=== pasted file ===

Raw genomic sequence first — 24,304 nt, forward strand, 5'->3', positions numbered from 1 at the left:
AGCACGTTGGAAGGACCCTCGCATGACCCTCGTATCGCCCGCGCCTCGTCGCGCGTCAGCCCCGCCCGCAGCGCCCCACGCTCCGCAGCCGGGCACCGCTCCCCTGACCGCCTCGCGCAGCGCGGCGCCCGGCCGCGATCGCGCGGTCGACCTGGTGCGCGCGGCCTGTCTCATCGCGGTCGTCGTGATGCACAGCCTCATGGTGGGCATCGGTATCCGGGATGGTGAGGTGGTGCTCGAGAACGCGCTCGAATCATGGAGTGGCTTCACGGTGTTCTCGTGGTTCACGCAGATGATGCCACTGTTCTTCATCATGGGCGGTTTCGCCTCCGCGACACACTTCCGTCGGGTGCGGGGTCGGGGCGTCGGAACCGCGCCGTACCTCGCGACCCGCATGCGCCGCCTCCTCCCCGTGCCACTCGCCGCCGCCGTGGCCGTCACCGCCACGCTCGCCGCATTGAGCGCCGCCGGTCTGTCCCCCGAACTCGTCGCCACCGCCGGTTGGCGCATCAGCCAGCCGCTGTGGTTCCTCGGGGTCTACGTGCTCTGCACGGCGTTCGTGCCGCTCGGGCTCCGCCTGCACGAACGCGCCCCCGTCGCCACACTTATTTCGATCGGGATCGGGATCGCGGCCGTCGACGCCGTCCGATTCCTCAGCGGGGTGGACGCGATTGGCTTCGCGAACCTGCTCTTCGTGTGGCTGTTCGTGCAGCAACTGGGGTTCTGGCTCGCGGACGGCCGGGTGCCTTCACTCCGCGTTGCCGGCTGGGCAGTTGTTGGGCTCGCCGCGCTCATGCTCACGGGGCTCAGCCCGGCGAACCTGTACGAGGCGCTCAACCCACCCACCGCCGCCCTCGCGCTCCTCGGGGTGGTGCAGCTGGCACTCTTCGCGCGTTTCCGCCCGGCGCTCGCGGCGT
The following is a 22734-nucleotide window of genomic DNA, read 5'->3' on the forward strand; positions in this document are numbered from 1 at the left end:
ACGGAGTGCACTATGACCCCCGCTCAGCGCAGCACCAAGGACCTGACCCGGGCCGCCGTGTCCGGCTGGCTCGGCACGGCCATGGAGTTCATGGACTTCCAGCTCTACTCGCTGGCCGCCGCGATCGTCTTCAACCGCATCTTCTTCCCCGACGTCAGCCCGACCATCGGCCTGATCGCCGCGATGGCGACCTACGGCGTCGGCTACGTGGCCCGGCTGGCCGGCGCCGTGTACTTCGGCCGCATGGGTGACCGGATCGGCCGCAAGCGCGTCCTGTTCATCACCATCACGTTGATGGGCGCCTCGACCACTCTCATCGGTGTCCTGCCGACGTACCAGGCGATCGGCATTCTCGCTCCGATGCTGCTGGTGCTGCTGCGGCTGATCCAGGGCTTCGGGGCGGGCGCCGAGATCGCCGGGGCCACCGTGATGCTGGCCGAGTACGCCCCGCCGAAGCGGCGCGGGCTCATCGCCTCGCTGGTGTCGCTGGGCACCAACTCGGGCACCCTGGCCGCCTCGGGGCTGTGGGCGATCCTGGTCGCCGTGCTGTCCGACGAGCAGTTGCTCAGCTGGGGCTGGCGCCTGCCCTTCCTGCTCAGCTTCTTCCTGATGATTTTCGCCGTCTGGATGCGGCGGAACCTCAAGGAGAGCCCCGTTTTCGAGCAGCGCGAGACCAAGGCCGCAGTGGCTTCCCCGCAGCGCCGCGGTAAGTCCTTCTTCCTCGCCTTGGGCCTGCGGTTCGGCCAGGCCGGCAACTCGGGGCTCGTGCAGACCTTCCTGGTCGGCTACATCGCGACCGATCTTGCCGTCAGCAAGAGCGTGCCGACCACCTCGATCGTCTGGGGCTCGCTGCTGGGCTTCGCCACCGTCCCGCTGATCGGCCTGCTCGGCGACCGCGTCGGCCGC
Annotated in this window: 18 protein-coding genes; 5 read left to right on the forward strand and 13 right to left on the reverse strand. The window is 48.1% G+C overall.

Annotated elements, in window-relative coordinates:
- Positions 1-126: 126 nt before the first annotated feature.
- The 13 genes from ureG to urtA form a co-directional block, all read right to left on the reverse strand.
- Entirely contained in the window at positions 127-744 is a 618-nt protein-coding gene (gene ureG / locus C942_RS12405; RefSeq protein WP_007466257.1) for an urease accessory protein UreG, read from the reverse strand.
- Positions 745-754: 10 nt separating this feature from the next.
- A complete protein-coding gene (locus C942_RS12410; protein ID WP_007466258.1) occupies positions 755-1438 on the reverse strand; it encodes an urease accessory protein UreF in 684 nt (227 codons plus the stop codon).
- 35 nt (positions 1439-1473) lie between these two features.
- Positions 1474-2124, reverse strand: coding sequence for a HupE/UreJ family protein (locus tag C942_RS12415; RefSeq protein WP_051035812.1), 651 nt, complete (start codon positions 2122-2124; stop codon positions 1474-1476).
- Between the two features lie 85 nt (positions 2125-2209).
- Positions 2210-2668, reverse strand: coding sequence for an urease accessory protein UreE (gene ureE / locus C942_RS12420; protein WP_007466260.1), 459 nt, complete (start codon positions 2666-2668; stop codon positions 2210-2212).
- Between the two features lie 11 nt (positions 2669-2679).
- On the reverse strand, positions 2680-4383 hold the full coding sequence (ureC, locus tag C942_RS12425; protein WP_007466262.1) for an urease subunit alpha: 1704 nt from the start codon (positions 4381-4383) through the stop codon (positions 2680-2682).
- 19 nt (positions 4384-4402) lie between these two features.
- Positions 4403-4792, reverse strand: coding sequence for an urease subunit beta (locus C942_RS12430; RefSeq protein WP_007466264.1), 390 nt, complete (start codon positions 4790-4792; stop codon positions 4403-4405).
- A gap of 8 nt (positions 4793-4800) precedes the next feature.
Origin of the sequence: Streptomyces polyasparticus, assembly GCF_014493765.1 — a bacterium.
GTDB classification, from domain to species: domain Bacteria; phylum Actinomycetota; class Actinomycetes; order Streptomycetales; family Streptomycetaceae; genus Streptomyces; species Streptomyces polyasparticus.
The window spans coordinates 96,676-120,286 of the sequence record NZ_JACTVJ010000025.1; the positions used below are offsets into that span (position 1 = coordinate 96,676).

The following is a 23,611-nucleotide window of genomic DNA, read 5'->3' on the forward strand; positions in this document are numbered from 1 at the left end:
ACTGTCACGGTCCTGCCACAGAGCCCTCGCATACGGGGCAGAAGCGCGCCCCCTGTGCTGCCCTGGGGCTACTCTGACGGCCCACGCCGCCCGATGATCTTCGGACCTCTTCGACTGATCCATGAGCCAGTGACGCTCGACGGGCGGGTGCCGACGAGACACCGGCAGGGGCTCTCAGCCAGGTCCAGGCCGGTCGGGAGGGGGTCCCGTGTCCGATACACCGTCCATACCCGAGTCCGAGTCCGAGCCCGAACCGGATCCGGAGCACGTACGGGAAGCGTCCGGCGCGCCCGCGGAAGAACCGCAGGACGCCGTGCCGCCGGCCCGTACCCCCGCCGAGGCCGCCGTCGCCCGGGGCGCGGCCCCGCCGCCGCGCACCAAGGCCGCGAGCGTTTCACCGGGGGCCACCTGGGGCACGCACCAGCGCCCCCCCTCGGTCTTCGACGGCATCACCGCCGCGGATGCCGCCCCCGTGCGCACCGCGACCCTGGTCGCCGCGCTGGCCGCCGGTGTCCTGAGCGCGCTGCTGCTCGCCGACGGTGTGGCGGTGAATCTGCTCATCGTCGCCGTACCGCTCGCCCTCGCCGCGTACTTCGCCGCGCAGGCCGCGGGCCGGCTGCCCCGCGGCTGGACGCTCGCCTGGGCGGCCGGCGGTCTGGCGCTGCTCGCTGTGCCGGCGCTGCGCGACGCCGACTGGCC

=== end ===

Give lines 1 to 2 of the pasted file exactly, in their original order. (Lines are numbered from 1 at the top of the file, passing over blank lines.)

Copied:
Raw genomic sequence first — 24,304 nt, forward strand, 5'->3', positions numbered from 1 at the left:
AGCACGTTGGAAGGACCCTCGCATGACCCTCGTATCGCCCGCGCCTCGTCGCGCGTCAGCCCCGCCCGCAGCGCCCCACGCTCCGCAGCCGGGCACCGCTCCCCTGACCGCCTCGCGCAGCGCGGCGCCCGGCCGCGATCGCGCGGTCGACCTGGTGCGCGCGGCCTGTCTCATCGCGGTCGTCGTGATGCACAGCCTCATGGTGGGCATCGGTATCCGGGATGGTGAGGTGGTGCTCGAGAACGCGCTCGAATCATGGAGTGGCTTCACGGTGTTCTCGTGGTTCACGCAGATGATGCCACTGTTCTTCATCATGGGCGGTTTCGCCTCCGCGACACACTTCCGTCGGGTGCGGGGTCGGGGCGTCGGAACCGCGCCGTACCTCGCGACCCGCATGCGCCGCCTCCTCCCCGTGCCACTCGCCGCCGCCGTGGCCGTCACCGCCACGCTCGCCGCATTGAGCGCCGCCGGTCTGTCCCCCGAACTCGTCGCCACCGCCGGTTGGCGCATCAGCCAGCCGCTGTGGTTCCTCGGGGTCTACGTGCTCTGCACGGCGTTCGTGCCGCTCGGGCTCCGCCTGCACGAACGCGCCCCCGTCGCCACACTTATTTCGATCGGGATCGGGATCGCGGCCGTCGACGCCGTCCGATTCCTCAGCGGGGTGGACGCGATTGGCTTCGCGAACCTGCTCTTCGTGTGGCTGTTCGTGCAGCAACTGGGGTTCTGGCTCGCGGACGGCCGGGTGCCTTCACTCCGCGTTGCCGGCTGGGCAGTTGTTGGGCTCGCCGCGCTCATGCTCACGGGGCTCAGCCCGGCGAACCTGTACGAGGCGCTCAACCCACCCACCGCCGCCCTCGCGCTCCTCGGGGTGGTGCAGCTGGCACTCTTCGCGCGTTTCCGCCCGGCGCTCGCGGCGT